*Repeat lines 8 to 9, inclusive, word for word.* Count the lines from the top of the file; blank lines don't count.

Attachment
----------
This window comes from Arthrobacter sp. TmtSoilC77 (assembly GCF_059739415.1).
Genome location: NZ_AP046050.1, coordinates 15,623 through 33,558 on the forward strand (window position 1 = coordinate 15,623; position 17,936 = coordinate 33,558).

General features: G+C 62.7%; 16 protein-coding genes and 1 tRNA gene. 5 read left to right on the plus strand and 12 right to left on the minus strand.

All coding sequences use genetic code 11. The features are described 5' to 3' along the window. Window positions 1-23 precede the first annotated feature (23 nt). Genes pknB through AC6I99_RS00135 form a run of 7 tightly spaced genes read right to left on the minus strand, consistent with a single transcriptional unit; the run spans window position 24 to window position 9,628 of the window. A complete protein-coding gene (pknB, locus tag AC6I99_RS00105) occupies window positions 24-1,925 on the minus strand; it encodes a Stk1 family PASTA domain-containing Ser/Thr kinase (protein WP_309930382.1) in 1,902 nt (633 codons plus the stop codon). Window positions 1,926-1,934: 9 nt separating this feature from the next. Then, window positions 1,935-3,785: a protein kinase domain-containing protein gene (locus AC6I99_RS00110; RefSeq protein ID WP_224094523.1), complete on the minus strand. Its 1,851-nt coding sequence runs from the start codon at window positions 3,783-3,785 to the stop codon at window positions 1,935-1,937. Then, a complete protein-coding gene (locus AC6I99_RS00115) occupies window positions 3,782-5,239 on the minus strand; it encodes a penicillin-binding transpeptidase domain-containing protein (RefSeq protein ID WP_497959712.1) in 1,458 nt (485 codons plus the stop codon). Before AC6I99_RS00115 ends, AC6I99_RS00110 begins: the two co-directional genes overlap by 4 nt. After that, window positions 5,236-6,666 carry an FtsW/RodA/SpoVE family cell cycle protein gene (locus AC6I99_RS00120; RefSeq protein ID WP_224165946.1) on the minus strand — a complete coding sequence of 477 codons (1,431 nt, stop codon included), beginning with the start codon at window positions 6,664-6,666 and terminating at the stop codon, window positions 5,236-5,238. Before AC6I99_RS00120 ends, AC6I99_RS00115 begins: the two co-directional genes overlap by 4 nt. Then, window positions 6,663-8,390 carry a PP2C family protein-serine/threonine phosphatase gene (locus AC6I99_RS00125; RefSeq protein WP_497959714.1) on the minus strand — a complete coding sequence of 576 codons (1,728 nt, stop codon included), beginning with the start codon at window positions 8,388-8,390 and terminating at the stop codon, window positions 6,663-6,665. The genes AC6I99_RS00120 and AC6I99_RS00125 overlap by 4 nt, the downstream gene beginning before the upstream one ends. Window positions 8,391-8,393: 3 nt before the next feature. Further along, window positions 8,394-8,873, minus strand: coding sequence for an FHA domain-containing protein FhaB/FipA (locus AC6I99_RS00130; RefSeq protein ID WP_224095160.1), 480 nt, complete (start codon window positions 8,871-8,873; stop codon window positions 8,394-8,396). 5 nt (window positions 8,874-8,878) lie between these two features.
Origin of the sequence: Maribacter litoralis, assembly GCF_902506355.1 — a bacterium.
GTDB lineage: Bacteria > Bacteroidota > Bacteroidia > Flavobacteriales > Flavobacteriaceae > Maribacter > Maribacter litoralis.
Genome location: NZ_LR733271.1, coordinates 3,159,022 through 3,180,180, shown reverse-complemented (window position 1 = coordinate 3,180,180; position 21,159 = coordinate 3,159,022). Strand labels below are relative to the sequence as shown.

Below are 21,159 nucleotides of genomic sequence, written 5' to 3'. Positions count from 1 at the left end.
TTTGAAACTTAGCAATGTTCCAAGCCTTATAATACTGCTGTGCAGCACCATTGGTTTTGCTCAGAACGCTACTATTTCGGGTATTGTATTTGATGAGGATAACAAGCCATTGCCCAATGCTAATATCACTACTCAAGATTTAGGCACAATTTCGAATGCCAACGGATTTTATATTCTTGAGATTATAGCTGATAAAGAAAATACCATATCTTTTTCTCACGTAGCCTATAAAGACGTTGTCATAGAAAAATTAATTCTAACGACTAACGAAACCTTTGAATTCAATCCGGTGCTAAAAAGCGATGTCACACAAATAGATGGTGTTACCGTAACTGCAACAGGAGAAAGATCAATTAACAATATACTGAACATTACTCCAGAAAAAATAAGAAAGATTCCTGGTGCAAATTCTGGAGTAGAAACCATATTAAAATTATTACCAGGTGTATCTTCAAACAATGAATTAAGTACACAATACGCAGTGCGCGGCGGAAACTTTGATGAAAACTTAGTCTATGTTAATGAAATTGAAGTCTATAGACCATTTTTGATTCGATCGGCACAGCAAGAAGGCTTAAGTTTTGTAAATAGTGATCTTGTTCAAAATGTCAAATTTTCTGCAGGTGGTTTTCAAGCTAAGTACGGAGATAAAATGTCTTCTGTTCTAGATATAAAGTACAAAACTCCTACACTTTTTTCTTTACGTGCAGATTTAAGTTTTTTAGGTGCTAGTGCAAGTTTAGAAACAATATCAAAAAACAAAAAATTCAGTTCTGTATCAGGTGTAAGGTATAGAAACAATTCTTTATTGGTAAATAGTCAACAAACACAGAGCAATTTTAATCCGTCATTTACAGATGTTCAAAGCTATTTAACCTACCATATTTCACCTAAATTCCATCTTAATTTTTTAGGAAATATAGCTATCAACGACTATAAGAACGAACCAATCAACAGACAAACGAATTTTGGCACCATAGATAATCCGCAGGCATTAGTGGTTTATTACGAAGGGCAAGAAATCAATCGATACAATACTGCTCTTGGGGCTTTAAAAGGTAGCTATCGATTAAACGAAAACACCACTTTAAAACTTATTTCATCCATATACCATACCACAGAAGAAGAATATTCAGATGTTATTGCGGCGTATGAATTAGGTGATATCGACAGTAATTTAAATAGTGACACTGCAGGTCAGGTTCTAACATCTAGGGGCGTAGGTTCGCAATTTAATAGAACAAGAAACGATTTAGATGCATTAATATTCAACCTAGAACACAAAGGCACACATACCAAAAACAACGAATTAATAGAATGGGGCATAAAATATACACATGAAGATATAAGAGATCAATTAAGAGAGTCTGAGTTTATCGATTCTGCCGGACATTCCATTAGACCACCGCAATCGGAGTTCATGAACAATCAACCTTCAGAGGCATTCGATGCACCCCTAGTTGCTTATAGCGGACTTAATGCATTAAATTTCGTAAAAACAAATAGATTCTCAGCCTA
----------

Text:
Below are 21,159 nucleotides of genomic sequence, written 5' to 3'. Positions count from 1 at the left end.
TTTGAAACTTAGCAATGTTCCAAGCCTTATAATACTGCTGTGCAGCACCATTGGTTTTGCTCAGAACGCTACTATTTCGGGTATTGTATTTGATGAGGATAACAAGCCATTGCCCAATGCTAATATCACTACTCAAGATTTAGGCACAATTTCGAATGCCAACGGATTTTATATTCTTGAGATTATAGCTGATAAAGAAAATACCATATCTTTTTCTCACGTAGCCTATAAAGACGTTGTCATAGAAAAATTAATTCTAACGACTAACGAAACCTTTGAATTCAATCCGGTGCTAAAAAGCGATGTCACACAAATAGATGGTGTTACCGTAACTGCAACAGGAGAAAGATCAATTAACAATATACTGAACATTACTCCAGAAAAAATAAGAAAGATTCCTGGTGCAAATTCTGGAGTAGAAACCATATTAAAATTATTACCAGGTGTATCTTCAAACAATGAATTAAGTACACAATACGCAGTGCGCGGCGGAAACTTTGATGAAAACTTAGTCTATGTTAATGAAATTGAAGTCTATAGACCATTTTTGATTCGATCGGCACAGCAAGAAGGCTTAAGTTTTGTAAATAGTGATCTTGTTCAAAATGTCAAATTTTCTGCAGGTGGTTTTCAAGCTAAGTACGGAGATAAAATGTCTTCTGTTCTAGATATAAAGTACAAAACTCCTACACTTTTTTCTTTACGTGCAGATTTAAGTTTTTTAGGTGCTAGTGCAAGTTTAGAAACAATATCAAAAAACAAAAAATTCAGTTCTGTATCAGGTGTAAGGTATAGAAACAATTCTTTATTGGTAAATAGTCAACAAACACAGAGCAATTTTAATCCGTCATTTACAGATGTTCAAAGCTATTTAACCTACCATATTTCACCTAAATTCCATCTTAATTTTTTAGGAAATATAGCTATCAACGACTATAAGAACGAACCAATCAACAGACAAACGAATTTTGGCACCATAGATAATCCGCAGGCATTAGTGGTTTATTACGAAGGGCAAGAAATCAATCGATACAATACTGCTCTTGGGGCTTTAAAAGGTAGCTATCGATTAAACGAAAACACCACTTTAAAACTTATTTCATCCATATACCATACCACAGAAGAAGAATATTCAGATGTTATTGCGGCGTATGAATTAGGTGATATCGACAGTAATTTAAATAGTGACACTGCAGGTCAGGTTCTAACATCTAGGGGCGTAGGTTCGCAATTTAATAGAACAAGAAACGATTTAGATGCATTAATATTCAACCTAGAACACAAAGGCACACATACCAAAAACAACGAATTAATAGAATGGGGCATAAAATATACACATGAAGATATAAGAGATCAATTAAGAGAGTCTGAGTTTATCGATTCTGCCGGACATTCCATTAGACCACCGCAATCGGAGTTCATGAACAATCAACCTTCAGAGGCATTCGATGCACCCCTAGTTGCTTATAGCGGACTTAATGCATTAAATTTCGTAAAAACAAATAGATTCTCAGCCTA